City Public Works Debuts New Snow Removal Plan

PITTSBURGH (KDKA) — After the criticism the city faced about snow removal last winter, the public works department came up with a new snow removal plan.

Pittsburgh Public Works Director Rob Kaczorowski presented it to City Council Wednesday during a previously scheduled meeting.

The plan concentrates on hilly streets such as the South Side Slopes. The city has added a salt bar reducing the distance trucks have to travel to get refilled.

KDKA’s Jon Greiner reports:

“Saving the trips for the small equipment that only uses a minimal amount of salt, reducing their travel time in between loads so that’s working pretty well helping us with our response time,” Kaczorowski said.

When new snow begins to accumulate, the timeline starts over again and they will concentrate on main streets.

KDKA’s Ross Guidotti reports:

  • Dan

    The snow looked the same at 7am as it did at 7 pm last night…..really mayor Luke? Can we find guy costa and bring him back….he got the job done

  • "Hill"-billy

    Take it from a “hilly” resident, those salt trucks are NOT doing the job. They spread salt from the sides, we don’t need salt on the side of the road!

  • Matt

    The city salt trucks spread from all angles including the middle.

    • I live on a cobblestone hill

      The city salt truck that comes up my hill when it does throws salt on my car, it does not spread salt from all angles including the middle. I don’t know what salt trucks you are talking about. Go down any side street off of Federal st and you will see the sidewalks are completely covered by salt from salt trucks, it is always on the drivers side of the trucks.

  • Linda

    My hilly Carrick area has been salted in a very timely manner – much better response than last year. Kudos to the salt crew!!! You guys have a hard job to do and don’t get enough credit!

  • Really?

    linda it couldnt get much worse than last yr..people died because the streets wernt plowed.

  • FixPGH

    Seriously, you guys whine and complain and moan about everything. Instead of trying to be active members of the community, you expect everyone to do everything for you.

    How many neighborhoods and streets are there here in Pittsburgh? This city has the most jacked up street system I have ever seen in my life, how do you expect a couple trucks to be able to reach them all before more snow hits?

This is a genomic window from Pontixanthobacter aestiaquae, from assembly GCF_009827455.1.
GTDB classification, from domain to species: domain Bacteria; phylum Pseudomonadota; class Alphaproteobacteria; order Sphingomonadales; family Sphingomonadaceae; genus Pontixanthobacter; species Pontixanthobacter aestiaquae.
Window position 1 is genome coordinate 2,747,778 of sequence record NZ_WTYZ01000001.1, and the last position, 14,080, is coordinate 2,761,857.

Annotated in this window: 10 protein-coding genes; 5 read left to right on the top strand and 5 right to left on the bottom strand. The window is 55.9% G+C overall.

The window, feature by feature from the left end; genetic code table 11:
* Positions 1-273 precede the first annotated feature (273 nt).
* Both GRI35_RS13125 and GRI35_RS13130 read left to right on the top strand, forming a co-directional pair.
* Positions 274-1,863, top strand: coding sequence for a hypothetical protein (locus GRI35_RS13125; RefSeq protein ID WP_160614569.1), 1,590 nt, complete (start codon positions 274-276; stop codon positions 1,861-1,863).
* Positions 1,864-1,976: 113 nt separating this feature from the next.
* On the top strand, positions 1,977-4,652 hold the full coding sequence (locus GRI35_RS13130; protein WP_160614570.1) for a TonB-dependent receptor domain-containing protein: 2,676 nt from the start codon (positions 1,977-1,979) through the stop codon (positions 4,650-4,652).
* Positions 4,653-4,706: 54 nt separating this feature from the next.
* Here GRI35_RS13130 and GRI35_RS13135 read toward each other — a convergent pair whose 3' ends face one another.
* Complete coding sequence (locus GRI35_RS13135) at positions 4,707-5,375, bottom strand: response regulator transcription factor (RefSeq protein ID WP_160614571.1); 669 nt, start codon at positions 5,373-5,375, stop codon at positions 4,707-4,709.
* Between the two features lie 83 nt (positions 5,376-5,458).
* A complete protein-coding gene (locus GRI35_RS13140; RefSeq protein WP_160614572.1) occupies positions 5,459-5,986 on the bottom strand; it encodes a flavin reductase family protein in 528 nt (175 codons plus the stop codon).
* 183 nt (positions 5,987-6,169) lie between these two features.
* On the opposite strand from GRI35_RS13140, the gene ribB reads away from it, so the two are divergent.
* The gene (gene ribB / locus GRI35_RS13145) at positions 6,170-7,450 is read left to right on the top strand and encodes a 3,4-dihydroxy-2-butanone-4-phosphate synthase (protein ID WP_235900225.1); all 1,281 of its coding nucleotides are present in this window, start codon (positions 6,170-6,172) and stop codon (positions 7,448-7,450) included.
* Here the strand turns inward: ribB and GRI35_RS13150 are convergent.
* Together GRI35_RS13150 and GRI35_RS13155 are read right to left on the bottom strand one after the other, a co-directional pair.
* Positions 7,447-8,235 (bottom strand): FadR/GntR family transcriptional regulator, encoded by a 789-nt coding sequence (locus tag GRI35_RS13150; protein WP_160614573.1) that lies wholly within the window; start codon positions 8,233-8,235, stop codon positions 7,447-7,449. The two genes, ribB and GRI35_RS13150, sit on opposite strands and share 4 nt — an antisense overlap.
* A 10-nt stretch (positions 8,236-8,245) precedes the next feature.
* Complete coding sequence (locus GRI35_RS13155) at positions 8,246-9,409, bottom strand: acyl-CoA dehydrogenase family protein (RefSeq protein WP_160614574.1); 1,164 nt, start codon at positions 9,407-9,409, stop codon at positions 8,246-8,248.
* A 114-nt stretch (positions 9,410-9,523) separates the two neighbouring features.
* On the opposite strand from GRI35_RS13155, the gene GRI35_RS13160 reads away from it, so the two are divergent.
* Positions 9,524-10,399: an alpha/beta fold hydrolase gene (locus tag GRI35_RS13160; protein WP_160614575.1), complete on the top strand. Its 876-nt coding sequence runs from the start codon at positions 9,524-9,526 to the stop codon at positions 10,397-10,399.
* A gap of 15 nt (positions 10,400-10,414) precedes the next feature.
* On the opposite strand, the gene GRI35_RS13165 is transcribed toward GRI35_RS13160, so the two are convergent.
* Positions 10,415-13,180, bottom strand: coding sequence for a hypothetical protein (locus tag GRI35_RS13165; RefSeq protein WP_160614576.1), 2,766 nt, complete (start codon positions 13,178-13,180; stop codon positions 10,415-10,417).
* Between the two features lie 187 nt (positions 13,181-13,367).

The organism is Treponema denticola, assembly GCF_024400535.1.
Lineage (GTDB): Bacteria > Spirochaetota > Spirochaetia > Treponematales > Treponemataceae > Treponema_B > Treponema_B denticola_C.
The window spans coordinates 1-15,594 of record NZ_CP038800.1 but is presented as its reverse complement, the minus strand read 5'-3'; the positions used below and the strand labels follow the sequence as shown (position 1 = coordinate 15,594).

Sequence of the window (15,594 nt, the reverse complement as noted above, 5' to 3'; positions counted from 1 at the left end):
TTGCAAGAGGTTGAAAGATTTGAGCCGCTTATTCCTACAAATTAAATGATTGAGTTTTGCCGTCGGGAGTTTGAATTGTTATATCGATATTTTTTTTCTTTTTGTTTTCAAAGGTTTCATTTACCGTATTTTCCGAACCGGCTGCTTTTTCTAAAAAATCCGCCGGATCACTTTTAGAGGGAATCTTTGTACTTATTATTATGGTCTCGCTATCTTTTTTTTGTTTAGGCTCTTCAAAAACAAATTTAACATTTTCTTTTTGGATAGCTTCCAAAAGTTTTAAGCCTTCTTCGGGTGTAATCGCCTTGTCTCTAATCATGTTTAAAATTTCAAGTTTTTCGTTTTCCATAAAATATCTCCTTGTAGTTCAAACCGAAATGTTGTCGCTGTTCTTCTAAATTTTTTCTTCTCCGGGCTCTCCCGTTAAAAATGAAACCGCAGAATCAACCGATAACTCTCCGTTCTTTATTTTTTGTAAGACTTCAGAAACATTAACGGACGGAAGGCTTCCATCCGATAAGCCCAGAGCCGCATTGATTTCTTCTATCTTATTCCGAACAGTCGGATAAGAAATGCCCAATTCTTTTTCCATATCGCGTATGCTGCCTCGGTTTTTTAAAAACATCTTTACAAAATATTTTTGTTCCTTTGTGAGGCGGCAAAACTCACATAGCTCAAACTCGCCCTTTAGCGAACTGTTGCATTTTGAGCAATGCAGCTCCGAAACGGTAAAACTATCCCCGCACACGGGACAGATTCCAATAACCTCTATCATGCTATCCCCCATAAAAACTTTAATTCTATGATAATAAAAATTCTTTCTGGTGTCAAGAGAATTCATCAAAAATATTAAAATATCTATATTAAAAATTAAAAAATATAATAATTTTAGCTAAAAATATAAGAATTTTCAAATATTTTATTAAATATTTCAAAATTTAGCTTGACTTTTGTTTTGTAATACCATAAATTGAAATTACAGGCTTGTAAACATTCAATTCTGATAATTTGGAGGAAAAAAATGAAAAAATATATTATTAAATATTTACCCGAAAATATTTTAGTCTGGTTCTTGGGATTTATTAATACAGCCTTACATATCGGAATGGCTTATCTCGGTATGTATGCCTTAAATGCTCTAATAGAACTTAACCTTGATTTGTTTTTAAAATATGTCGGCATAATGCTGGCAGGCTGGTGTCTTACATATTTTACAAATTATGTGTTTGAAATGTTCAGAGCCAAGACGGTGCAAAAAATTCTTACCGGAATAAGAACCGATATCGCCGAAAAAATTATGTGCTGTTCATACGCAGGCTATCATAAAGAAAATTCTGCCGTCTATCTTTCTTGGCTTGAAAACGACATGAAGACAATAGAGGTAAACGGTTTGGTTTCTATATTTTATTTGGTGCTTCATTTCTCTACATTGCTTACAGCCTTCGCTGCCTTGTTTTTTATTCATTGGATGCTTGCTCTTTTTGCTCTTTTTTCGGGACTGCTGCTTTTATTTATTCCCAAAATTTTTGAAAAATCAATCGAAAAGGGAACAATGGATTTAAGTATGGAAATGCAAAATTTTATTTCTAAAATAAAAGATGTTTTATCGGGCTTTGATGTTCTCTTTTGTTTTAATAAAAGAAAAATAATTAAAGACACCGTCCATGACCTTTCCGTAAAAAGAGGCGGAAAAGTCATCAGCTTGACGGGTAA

“But, why can’t they get more trucks?” Because it will need a tax increase and then you’ll be whining about that too. Be glad they are at least attempting to plow and salt and work harder than you do you ungrateful jerks.

  • Scott

    Check back when pgh. get’s a real storm. Don’t be giving out them at a boy’s just yet. It’s there job.

  • Parkedin

    I’m amused that folks are talking about plowing the streets. You have to take into consideration that many (if not most) streets in Pittsburgh can’t be plowed because of how degraded they are. Frequently, snow plows have a long metal “blade” attached to the plow itself with bolts and welds. Those blades will get ripped right off of the plow. When that happens, it either ruins the plow or tears up the streets further.

    I’ll be the first to admit that Luke is an awful and, at best, incompetent mayor but the fact remains that city streets are degrading must faster than they’re being repaved. Even when roads are patched, they tend to be very poorly done and need yearly repair. Hitting these patches once will ruin a snow blade and take a truck out of rotation for a day until it can be repaired. It’s just more effective to purpose the trucks to salt delivery instead and keep them in rotation.

    With all of that said, in my 6 years in Pittsburgh, I saw my street actually plowed for the first time this week. Something has definitely changed because they weren’t even salted for 2 weeks after snowpacalypse. Whatever changes were made, they seem to be an improvement.

    Just don’t blame plow drivers or Pittsburgh Public Works for the negligence of City Council and Mayor Luke. I’m sure all the money spent prosecuting protesters and paying out settlements for police brutality during the G20 would have been better purposed fixing some roads instead of raising Lukey’s national profile.

    Congrats, Luke, you’re the boy mayor of a city decaying city and recognized as such on a national scale now.

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